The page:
r200a:/root# pfctl -t ossec_fwtable -T show
No ALTQ support in kernel
ALTQ related functions disabled

The next step is to configure my OSSEC server to take an action when an offending IP address takes a sufficiently hostile step against a host running an OSSEC agent. This took a second thought, because I am configuring the OSSEC server to tell the OSSEC agent to take a blocking action using the firewall-deny.sh script on the host running the OSSEC agent reporting the SSH brute forcing. That isn't the only way to configure this option, but it works for me. The block will persist for 600 seconds or 10 minutes.

<command>
<name>firewall-drop</name>
<executable>firewall-drop.sh</executable>
<expect>srcip</expect>
<timeout_allowed>yes</timeout_allowed>
</command>

<!-- Active Response Config -->

<active-response>
<!-- Firewall Drop response. Block the IP for
- 600 seconds on the firewall (iptables,
- ipfilter, etc).
-->
<command>firewall-drop</command>
<location>local</location>
<level>10</level>
<timeout>600</timeout>
</active-response>
</ossec_config>

I restart OSSEC on both client and server using /var/ossec/bin/ossec-control restart.

Now it's show time; I run the brute force from the attack box.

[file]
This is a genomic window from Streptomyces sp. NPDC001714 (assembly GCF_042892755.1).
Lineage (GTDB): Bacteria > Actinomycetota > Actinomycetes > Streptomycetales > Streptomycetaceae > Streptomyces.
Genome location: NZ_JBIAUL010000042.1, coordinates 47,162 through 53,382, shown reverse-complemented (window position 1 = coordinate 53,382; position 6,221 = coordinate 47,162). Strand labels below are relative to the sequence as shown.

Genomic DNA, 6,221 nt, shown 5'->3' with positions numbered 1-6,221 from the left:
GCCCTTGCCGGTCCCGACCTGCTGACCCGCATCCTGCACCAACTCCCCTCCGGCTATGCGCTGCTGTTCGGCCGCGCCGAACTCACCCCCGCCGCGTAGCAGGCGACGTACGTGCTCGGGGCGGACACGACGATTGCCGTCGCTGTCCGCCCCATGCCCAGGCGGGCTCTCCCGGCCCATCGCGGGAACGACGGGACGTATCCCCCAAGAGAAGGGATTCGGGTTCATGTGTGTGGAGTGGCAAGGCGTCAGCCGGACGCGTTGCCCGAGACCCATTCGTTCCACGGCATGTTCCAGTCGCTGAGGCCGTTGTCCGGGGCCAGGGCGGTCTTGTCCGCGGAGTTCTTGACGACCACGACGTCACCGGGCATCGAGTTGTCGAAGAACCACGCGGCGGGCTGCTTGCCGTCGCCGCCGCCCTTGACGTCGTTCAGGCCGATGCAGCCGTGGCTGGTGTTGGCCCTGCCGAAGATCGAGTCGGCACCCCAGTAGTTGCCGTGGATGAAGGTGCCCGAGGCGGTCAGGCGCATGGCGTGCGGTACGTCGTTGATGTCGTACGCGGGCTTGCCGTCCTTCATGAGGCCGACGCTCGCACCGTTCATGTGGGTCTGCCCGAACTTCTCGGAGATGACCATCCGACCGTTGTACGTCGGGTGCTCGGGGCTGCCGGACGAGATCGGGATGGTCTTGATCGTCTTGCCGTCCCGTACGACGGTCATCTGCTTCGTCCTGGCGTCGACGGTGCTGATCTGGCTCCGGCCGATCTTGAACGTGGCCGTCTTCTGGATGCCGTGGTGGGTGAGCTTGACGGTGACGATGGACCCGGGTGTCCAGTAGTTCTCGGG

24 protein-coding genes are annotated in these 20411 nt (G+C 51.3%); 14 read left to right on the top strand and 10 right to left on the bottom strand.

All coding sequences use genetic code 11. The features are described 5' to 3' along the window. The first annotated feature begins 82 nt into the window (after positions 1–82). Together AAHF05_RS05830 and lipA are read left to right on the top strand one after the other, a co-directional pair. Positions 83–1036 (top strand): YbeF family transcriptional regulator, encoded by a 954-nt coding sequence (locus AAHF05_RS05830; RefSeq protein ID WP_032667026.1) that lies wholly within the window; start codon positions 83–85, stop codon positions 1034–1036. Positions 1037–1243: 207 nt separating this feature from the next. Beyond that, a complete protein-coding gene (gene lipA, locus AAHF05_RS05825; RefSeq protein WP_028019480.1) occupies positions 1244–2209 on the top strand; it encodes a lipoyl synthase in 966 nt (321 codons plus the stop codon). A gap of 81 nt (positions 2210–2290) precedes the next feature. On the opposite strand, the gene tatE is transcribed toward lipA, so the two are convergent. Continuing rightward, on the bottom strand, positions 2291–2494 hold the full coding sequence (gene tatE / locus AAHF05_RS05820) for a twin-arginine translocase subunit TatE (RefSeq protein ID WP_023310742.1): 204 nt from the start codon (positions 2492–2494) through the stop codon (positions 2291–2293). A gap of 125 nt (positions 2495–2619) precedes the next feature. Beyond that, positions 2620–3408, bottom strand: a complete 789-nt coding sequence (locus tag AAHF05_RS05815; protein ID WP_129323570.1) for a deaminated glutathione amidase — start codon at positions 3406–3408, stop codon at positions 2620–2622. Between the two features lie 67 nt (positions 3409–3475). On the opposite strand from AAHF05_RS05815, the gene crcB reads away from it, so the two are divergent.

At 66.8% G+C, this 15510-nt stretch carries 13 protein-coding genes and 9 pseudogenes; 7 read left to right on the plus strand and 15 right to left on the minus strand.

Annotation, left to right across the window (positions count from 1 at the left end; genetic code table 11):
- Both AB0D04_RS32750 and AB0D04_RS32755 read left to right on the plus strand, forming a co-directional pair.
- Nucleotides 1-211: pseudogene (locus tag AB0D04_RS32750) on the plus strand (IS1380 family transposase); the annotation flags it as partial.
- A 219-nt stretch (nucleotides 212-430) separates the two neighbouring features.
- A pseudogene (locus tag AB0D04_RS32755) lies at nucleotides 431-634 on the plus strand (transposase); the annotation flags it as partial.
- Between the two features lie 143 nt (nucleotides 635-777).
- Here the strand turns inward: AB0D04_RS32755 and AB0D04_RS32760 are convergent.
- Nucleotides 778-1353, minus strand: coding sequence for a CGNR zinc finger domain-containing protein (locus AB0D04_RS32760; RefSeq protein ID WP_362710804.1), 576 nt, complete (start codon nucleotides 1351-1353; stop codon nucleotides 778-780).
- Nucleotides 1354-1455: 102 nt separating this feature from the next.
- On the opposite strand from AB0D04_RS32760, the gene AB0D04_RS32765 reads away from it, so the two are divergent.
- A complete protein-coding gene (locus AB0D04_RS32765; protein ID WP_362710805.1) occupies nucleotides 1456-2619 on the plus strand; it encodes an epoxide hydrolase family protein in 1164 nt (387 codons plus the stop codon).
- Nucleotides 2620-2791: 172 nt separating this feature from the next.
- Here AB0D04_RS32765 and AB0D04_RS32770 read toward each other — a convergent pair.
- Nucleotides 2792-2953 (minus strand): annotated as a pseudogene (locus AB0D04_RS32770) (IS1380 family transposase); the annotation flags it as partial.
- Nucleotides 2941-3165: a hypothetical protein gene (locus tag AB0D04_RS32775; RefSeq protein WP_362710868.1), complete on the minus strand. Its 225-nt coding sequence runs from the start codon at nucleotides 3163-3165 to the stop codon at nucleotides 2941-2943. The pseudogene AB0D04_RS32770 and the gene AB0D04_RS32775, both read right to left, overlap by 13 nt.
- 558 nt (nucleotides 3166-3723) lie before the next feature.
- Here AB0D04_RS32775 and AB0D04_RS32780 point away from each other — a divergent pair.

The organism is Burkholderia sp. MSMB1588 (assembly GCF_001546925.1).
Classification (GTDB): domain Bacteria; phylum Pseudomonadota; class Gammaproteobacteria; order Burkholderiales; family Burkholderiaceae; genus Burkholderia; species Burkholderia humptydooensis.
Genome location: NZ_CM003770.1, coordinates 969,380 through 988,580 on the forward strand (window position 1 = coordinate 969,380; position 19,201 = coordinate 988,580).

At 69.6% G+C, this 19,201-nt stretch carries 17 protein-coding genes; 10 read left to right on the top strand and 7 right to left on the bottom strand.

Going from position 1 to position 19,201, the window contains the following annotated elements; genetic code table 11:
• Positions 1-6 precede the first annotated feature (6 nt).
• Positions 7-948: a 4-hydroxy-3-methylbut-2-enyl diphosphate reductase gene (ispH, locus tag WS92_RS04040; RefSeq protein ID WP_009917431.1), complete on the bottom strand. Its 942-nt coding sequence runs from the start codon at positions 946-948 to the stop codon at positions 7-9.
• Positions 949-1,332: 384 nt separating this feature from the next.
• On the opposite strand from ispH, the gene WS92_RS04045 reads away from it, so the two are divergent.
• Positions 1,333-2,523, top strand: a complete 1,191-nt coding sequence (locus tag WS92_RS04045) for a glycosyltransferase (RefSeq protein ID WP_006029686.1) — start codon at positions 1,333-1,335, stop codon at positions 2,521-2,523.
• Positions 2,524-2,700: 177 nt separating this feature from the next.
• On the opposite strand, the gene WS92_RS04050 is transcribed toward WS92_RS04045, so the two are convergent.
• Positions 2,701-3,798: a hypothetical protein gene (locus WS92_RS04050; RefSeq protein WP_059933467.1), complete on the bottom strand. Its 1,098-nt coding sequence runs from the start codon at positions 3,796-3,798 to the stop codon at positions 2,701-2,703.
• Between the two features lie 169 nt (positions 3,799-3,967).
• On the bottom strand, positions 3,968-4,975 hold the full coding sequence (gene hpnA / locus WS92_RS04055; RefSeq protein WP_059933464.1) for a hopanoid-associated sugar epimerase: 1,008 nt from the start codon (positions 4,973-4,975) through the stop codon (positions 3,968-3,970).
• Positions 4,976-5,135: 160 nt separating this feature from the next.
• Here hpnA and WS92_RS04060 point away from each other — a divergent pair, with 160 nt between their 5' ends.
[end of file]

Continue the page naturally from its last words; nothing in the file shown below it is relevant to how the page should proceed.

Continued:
tws@debian40r0:~$ python sshbrute.py 172.16.2.1 root /etc/dictionaries-common/words

d3hydr8:darkc0de.com sshBrute v1.0
----------------------------------------
[+] Loaded: 98569 words
[+] Server: 172.16.2.1
[+] User: root
[+] BruteForcing...
Trying:
Trying: A
Trying: A's
Trying: AOL
Trying: AOL's
Trying: Aachen
Trying: Aachen's
Trying: Aaliyah
Trying: Aaliyah's
...stalled...

Checking /var/ossec/logs/alerts/alerts.log on the OSSEC server shows messages like this:

** Alert 1230260722.392334: - syslog,sshd,authentication_failed,
2008 Dec 25 22:05:22 (r200a) 172.16.2.1->/var/log/messages
Rule: 5716 (level 5) -> 'SSHD authentication failed.'
Src IP: 192.168.2.101
User: root
Dec 25 22:05:19 r200a sshd[49425]: error: PAM: authentication error
for root from 192.168.2.101

Then I see OSSEC's report of a level 10 event.

** Alert 1230260730.394490: mail - syslog,sshd,authentication_failures,
2008 Dec 25 22:05:30 (r200a) 172.16.2.1->/var/log/messages
Rule: 5720 (level 10) -> 'Multiple SSHD authentication failures.'
Src IP: 192.168.2.101
User: root
Dec 25 22:05:25 r200a sshd[49450]: error: PAM: authentication error
for root from 192.168.2.101
Dec 25 22:05:24 r200a sshd[49445]: error: PAM: authentication error
for root from 192.168.2.101
...truncated...

A look at the active-responses.log on the gateway shows a new rule adding that blocks the offending IP.

r200a:/root# tail -n 1 /var/ossec/logs/active-responses.log